What Does Wolf Poop Look Like? Wolf Scat Identification


Wolf Scat Identification

Is your neighborhood located at the edge of a forest, where it is common for wild animals like wolves to visit your backyards occasionally? The fear of wolves frequenting around your house is natural, especially if you have kids or pets at home. While these wild canines might only be looking for food, there’s no saying what they might do to your children or dog or cat if they come across them.

Therefore, if you want yourself and your family to be safe, you must keep your eyes and ears open at all times. This way, you can recognize the signs of their visit early and take steps to drive them away for good.

But how would you know if a wolf has been visiting your yard or not? Wolves are nocturnal hunters who often look for food after dark outside. Most of us are tucked in our beds during this time.

If you keep waiting to come face-to-face with the wolf, you might be waiting a long time. It is also possible that they get an opportunity to attack your children first, and by then, it will already be too late.

What if we told you there was a way of knowing about a wolf’s visits to your backyard earlier? Although it might sound a little off-putting, scat identification is very efficient and can also give you a peek into what they have been eating.

In this article, we will learn about wolf scat identification by exploring what their poop looks like and comparing it with the droppings of other animals. We will also discuss how to safely examine their scat without catching any dangerous disease from it.

Why would a wolf visit your backyard?

As we’ve already mentioned briefly, if wolves or any other wild animal has been frequenting backyards, it is in 95% of cases in search of food. But why would wolves come looking for food into your backyard? It’s not like humans are a part of their diet, right? To understand this better, let’s take a quick peek into the diet of wolves.

Wolves are primarily carnivores that hunt at night and are known to prey on large, herbivores ungulates of the wild, such as deer, caribou, bison, elk, and so on. Because they hunt in packs of 10-15, it is not difficult for them to take down prey much larger than themselves.

However, wolves have a quite flexible diet, particularly during winters when food is already scarce. When they cannot find ungulates to hunt, wolves resort to eating smaller animals like hares, rabbits, birds (mostly waterfowl), eggs, and rodents. In extreme cases, they will also eat grass, fruits, and flowers.

Therefore, if a wolf has visited your backyard during winters, it is probably because they can’t find anything to eat in the forest and are desperate for food.

 

What does wolf poop look like?

I’m sure you might have come across dog poop at some point; wolf scat is similar to it in many ways, except the size and content (in the case of pet dogs).

Wolf scat appearance varies depending on the wolf’s diet. Wolf poop is generally cylindrical to oblong in shape with a diameter of 0.85 to 1.45 inches, and typically has pointed ends. The scat is typically dark brown but can range from tan to black. It contains hair and bone fragments from the ungulates it usually eats and has an awful pungent odor.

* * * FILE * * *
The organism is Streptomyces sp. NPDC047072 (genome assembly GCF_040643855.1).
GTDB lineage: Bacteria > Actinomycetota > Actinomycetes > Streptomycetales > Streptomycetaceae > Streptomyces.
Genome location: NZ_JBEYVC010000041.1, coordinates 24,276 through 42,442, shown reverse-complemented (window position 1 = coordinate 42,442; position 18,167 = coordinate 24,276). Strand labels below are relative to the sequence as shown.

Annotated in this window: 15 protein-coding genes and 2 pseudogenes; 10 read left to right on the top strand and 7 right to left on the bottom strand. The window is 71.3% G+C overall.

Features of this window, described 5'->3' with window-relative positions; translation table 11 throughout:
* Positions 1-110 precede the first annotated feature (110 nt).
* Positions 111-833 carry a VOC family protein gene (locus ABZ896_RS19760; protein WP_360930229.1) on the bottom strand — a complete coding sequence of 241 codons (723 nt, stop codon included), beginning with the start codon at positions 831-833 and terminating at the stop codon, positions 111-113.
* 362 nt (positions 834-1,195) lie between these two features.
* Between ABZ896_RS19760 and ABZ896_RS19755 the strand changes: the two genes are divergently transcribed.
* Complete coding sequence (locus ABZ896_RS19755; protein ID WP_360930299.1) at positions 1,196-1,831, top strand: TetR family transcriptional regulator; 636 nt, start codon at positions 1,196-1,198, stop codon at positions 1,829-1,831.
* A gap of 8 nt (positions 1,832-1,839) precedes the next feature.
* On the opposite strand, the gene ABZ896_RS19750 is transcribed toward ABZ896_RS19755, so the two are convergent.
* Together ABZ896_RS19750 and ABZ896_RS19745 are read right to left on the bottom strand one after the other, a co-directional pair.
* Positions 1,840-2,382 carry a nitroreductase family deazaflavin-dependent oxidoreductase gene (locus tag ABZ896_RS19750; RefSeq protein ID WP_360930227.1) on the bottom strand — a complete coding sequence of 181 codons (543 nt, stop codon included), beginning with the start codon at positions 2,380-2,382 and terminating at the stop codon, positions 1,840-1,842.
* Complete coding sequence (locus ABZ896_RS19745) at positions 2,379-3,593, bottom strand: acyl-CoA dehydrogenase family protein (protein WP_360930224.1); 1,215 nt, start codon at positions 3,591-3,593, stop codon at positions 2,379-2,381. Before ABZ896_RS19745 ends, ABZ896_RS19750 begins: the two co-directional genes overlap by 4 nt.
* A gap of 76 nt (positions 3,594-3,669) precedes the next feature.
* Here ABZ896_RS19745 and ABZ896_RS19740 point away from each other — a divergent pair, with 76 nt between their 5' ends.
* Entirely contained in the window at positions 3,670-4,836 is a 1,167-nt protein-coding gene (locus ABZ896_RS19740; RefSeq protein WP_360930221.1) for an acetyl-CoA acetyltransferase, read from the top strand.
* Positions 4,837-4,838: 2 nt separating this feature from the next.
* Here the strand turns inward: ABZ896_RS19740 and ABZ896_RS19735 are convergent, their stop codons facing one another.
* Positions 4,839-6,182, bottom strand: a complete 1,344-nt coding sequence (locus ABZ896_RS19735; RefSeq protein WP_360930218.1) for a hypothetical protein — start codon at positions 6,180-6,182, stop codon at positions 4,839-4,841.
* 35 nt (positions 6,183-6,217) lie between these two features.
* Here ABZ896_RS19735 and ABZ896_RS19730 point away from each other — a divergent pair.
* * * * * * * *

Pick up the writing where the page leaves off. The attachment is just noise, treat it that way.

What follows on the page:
To give you a clearer idea of what to expect when looking for wolf poop, we will describe every feature of it separately and elaborately.

Image of wolf scat in farmland

 

Color

The color of wolf poop usually ranges from dark brown to brownish-grey. When it is fresh and wet, it might appear darker, almost blackish in color. However, give it 3-4 hours, and it will turn into a lighter shade of brown with a tinge of dull grey.

If you find a day-old wolf poop, it will probably be whitish in color.

Wolf poop color

 

Length and shape

The length of wolf poop can vary between 6 to 17 inches, depending on how much they’ve eaten, but it is usually longer than 10 inches.

And it is not straight but coiled in a somewhat ropey manner, with one of its ends being rounded and the other tapered and pointed.

As you can imagine, it has a roughly tubular structure with its diameter ranging between 0.5 and 1.5 inches (usually thicker than 1 inch).

Wolf scat length and shape

 

Smell

Wolf poop has an unpleasant, somewhat pungent smell that doesn’t fade away for a long time (at least 6-8 hours). If a fresh poop is somewhere nearby, you’d probably be able to tell by its smell.

 

Texture

Due to the contents of wolf poop, you will never find its texture to be smooth and glossy like that of many other animals. It is never overly runny either unless the wolf has consumed bloody meat recently. The older it gets, the drier it appears.

wolf scat texture

 

Location

Wolves usually poop away from their den because their poop contains parasitic eggs that could end up making them sick as well.

However, if you can spot more than one scat in the same location, it probably means that their defecator is trying to send some kind of message to another wolf or their pack.

Wolves mostly use their scat to communicate with their friends, telling them about their presence, status, and health.

Wolf poop

 

Contents

Because wolves are primarily carnivorous, a large part of their poop consists of the hair of other animals, the undigested fragments of their flesh, bones, and hides. However, during winters, you can also find berry seeds in their poop.

 

How to examine wolf scat safely?

If you go through the details of the wolf scat described in the last section carefully, you will be able to recognize the wolf scat easily if you come across it.

Now, let us suppose you found a scat looking just like a wolf’s in your yard. What’s the first question that comes to your mind? You might wonder what the wolf has been eating in your yard so that you can understand the reason behind their visits.

If you want to find out what the wolf’s diet comprises, you can do so by breaking apart its scat and scanning through the contents. The scat of most animals, including wolves, often contains some of the undigested part of their food, such as bones, hair, seeds, and so on.